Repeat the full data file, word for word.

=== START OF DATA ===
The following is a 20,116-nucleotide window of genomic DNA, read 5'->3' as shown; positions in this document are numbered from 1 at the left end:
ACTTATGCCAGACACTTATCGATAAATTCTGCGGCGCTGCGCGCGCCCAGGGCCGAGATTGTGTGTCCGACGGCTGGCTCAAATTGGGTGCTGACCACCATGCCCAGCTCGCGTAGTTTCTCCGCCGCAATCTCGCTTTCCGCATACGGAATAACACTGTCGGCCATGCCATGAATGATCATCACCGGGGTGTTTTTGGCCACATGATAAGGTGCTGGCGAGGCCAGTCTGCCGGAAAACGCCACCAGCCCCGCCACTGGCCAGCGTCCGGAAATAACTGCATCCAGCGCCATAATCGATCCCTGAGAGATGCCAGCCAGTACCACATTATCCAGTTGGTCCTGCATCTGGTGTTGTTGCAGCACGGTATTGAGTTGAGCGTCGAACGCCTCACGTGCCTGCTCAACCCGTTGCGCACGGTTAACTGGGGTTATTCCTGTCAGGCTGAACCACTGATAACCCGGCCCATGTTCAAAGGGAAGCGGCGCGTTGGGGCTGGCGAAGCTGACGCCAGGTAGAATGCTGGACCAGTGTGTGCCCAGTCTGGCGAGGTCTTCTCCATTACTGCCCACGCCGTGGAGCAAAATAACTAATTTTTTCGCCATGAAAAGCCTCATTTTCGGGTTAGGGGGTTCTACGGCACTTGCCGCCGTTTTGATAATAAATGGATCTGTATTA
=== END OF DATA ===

The following is a 20,116-nucleotide window of genomic DNA, read 5'->3' as shown; positions in this document are numbered from 1 at the left end:
ACTTATGCCAGACACTTATCGATAAATTCTGCGGCGCTGCGCGCGCCCAGGGCCGAGATTGTGTGTCCGACGGCTGGCTCAAATTGGGTGCTGACCACCATGCCCAGCTCGCGTAGTTTCTCCGCCGCAATCTCGCTTTCCGCATACGGAATAACACTGTCGGCCATGCCATGAATGATCATCACCGGGGTGTTTTTGGCCACATGATAAGGTGCTGGCGAGGCCAGTCTGCCGGAAAACGCCACCAGCCCCGCCACTGGCCAGCGTCCGGAAATAACTGCATCCAGCGCCATAATCGATCCCTGAGAGATGCCAGCCAGTACCACATTATCCAGTTGGTCCTGCATCTGGTGTTGTTGCAGCACGGTATTGAGTTGAGCGTCGAACGCCTCACGTGCCTGCTCAACCCGTTGCGCACGGTTAACTGGGGTTATTCCTGTCAGGCTGAACCACTGATAACCCGGCCCATGTTCAAAGGGAAGCGGCGCGTTGGGGCTGGCGAAGCTGACGCCAGGTAGAATGCTGGACCAGTGTGTGCCCAGTCTGGCGAGGTCTTCTCCATTACTGCCCACGCCGTGGAGCAAAATAACTAATTTTTTCGCCATGAAAAGCCTCATTTTCGGGTTAGGGGGTTCTACGGCACTTGCCGCCGTTTTGATAATAAATGGATCTGTATTA